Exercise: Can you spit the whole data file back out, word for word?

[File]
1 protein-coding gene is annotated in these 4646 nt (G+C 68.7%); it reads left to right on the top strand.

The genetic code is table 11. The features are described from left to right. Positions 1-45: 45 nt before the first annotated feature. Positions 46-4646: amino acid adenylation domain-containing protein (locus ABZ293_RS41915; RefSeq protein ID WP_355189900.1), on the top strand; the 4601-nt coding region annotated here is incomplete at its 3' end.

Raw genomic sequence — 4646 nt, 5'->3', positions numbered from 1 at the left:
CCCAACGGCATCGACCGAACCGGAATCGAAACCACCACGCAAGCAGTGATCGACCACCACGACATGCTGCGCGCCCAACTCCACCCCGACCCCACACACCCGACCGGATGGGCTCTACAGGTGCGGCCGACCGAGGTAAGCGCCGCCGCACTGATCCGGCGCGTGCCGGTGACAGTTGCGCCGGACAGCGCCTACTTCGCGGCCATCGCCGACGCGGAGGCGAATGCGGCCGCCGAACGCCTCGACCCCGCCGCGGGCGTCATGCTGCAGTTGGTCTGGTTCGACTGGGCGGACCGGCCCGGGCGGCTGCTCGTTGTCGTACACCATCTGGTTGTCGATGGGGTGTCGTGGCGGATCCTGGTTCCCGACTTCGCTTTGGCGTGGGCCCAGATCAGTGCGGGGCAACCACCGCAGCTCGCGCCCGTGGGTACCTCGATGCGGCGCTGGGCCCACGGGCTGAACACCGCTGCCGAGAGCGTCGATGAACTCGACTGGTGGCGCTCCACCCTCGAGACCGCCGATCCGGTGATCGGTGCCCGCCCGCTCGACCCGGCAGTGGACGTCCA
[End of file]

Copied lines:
1 protein-coding gene is annotated in these 4646 nt (G+C 68.7%); it reads left to right on the top strand.

The genetic code is table 11. The features are described from left to right. Positions 1-45: 45 nt before the first annotated feature. Positions 46-4646: amino acid adenylation domain-containing protein (locus ABZ293_RS41915; RefSeq protein ID WP_355189900.1), on the top strand; the 4601-nt coding region annotated here is incomplete at its 3' end.

Raw genomic sequence — 4646 nt, 5'->3', positions numbered from 1 at the left:
CCCAACGGCATCGACCGAACCGGAATCGAAACCACCACGCAAGCAGTGATCGACCACCACGACATGCTGCGCGCCCAACTCCACCCCGACCCCACACACCCGACCGGATGGGCTCTACAGGTGCGGCCGACCGAGGTAAGCGCCGCCGCACTGATCCGGCGCGTGCCGGTGACAGTTGCGCCGGACAGCGCCTACTTCGCGGCCATCGCCGACGCGGAGGCGAATGCGGCCGCCGAACGCCTCGACCCCGCCGCGGGCGTCATGCTGCAGTTGGTCTGGTTCGACTGGGCGGACCGGCCCGGGCGGCTGCTCGTTGTCGTACACCATCTGGTTGTCGATGGGGTGTCGTGGCGGATCCTGGTTCCCGACTTCGCTTTGGCGTGGGCCCAGATCAGTGCGGGGCAACCACCGCAGCTCGCGCCCGTGGGTACCTCGATGCGGCGCTGGGCCCACGGGCTGAACACCGCTGCCGAGAGCGTCGATGAACTCGACTGGTGGCGCTCCACCCTCGAGACCGCCGATCCGGTGATCGGTGCCCGCCCGCTCGACCCGGCAGTGGACGTCCA